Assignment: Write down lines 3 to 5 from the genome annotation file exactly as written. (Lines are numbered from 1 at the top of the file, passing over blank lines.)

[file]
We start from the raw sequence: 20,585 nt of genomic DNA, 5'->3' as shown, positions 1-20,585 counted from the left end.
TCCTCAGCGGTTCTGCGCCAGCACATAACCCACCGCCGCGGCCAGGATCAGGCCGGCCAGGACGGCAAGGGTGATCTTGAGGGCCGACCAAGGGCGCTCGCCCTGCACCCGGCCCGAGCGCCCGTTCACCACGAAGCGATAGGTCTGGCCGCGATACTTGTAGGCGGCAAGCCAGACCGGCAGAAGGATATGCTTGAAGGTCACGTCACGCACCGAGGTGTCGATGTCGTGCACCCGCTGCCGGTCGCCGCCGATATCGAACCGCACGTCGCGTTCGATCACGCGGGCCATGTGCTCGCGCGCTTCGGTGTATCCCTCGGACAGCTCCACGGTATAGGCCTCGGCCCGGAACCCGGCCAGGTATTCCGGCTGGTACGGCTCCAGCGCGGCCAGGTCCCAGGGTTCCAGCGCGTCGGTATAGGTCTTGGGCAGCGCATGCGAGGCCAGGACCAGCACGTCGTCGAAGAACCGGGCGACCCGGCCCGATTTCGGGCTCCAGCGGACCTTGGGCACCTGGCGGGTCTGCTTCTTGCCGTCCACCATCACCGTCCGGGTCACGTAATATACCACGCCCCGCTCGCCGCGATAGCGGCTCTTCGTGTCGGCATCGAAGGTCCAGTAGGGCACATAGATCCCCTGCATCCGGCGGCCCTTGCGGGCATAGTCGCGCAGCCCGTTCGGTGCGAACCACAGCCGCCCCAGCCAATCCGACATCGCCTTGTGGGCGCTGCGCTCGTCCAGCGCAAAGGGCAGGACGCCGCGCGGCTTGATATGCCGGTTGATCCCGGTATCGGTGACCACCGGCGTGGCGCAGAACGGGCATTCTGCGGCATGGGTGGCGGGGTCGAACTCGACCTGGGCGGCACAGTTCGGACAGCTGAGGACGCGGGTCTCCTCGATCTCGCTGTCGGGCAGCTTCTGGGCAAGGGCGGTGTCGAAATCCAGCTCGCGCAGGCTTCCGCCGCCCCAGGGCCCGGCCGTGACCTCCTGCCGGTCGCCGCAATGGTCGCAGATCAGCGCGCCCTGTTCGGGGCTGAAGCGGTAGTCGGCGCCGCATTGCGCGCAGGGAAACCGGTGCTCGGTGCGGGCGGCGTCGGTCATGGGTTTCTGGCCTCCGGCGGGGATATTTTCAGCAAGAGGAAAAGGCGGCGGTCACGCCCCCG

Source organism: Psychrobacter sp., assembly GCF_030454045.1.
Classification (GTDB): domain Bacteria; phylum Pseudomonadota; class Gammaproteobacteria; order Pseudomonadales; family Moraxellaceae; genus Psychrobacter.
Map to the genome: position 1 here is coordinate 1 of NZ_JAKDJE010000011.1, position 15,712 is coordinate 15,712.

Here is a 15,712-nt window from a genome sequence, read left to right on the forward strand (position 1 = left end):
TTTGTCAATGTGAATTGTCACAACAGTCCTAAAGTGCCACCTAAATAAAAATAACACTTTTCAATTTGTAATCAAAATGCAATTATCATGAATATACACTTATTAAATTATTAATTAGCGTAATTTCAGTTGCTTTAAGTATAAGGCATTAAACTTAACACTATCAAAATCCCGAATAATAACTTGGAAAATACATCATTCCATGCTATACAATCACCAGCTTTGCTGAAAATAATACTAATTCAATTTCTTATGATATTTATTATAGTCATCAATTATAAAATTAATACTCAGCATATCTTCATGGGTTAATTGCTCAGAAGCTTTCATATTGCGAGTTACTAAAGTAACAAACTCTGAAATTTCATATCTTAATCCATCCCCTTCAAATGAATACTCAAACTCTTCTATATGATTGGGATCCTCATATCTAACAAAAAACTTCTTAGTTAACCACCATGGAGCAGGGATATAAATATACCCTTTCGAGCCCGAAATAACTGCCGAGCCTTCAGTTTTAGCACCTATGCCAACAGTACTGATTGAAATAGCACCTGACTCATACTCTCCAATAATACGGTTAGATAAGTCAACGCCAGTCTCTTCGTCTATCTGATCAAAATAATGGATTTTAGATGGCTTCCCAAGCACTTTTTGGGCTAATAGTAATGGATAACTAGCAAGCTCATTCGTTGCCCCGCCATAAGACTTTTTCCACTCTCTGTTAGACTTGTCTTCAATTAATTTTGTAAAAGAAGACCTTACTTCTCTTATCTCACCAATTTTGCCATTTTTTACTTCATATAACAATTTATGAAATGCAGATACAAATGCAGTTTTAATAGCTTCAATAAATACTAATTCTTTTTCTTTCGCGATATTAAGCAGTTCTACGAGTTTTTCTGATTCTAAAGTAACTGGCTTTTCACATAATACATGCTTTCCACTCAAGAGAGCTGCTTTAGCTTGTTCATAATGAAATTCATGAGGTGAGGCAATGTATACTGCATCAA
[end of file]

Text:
Source organism: Psychrobacter sp., assembly GCF_030454045.1.
Classification (GTDB): domain Bacteria; phylum Pseudomonadota; class Gammaproteobacteria; order Pseudomonadales; family Moraxellaceae; genus Psychrobacter.
Map to the genome: position 1 here is coordinate 1 of NZ_JAKDJE010000011.1, position 15,712 is coordinate 15,712.